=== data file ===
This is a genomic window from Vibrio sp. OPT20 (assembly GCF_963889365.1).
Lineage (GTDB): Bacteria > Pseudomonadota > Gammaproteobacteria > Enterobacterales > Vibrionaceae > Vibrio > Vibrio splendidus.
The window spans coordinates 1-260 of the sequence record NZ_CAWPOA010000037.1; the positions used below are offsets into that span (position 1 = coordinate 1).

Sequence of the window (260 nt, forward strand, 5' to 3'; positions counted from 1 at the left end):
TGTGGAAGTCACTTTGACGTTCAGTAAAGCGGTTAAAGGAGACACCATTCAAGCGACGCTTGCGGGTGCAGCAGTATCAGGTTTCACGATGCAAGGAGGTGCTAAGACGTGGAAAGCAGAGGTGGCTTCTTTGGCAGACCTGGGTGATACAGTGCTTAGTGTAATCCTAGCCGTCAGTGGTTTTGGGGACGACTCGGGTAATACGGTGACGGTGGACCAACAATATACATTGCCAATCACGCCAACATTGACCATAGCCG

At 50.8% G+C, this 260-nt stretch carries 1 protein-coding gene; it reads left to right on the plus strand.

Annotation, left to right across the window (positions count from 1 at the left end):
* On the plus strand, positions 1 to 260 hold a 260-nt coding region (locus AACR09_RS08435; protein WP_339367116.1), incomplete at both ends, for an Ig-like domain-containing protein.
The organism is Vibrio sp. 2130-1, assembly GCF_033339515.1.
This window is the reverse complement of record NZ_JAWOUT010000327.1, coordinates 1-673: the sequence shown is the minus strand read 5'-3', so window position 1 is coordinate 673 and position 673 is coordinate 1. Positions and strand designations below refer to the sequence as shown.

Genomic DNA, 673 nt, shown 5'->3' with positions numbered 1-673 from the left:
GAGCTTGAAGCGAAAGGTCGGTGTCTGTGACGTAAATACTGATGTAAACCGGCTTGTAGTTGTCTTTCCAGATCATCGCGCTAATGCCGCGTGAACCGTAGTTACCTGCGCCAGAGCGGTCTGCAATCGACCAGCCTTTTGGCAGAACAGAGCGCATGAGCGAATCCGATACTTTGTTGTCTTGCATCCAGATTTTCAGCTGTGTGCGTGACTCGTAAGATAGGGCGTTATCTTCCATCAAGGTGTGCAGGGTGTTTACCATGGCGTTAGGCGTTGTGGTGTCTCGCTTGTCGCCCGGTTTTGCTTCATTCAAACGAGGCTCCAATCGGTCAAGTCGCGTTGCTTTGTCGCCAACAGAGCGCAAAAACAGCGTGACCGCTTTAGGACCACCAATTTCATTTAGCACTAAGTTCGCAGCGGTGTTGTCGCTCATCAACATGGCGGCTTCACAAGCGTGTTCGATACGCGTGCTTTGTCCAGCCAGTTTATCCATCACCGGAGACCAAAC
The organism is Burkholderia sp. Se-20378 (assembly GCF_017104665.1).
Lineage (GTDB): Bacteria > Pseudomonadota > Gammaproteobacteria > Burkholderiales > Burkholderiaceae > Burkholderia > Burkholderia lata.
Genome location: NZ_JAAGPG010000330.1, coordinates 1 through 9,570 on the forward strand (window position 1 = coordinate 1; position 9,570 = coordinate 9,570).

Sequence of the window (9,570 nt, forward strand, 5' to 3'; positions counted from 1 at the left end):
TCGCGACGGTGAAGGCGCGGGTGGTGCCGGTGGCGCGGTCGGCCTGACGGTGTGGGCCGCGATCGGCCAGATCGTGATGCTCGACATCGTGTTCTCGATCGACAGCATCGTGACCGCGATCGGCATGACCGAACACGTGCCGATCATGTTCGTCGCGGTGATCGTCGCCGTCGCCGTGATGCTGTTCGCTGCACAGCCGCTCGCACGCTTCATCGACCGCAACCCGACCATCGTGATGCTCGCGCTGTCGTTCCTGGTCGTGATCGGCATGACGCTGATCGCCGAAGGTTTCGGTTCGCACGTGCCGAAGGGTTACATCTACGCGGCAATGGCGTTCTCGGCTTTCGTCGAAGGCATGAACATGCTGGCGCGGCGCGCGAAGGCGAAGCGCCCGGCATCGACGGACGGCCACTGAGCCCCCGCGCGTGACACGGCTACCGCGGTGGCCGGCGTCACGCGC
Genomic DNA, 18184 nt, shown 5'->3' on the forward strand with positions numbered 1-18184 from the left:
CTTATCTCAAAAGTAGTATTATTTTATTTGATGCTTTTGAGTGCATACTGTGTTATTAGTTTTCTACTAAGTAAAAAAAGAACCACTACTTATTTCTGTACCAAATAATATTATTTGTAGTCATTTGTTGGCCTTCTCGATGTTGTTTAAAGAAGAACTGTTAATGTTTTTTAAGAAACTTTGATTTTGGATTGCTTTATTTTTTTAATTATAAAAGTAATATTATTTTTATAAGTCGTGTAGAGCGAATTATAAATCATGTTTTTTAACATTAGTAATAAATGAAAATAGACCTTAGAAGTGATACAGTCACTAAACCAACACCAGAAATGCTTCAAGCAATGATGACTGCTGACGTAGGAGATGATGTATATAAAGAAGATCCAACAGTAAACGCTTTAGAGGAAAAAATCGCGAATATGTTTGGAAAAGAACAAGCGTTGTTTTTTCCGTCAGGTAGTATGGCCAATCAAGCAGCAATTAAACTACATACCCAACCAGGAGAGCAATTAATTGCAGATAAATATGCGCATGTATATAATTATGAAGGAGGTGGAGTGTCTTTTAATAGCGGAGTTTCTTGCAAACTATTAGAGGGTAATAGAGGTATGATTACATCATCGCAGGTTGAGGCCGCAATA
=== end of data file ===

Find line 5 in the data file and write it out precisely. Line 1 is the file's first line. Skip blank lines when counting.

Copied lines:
TGTGGAAGTCACTTTGACGTTCAGTAAAGCGGTTAAAGGAGACACCATTCAAGCGACGCTTGCGGGTGCAGCAGTATCAGGTTTCACGATGCAAGGAGGTGCTAAGACGTGGAAAGCAGAGGTGGCTTCTTTGGCAGACCTGGGTGATACAGTGCTTAGTGTAATCCTAGCCGTCAGTGGTTTTGGGGACGACTCGGGTAATACGGTGACGGTGGACCAACAATATACATTGCCAATCACGCCAACATTGACCATAGCCG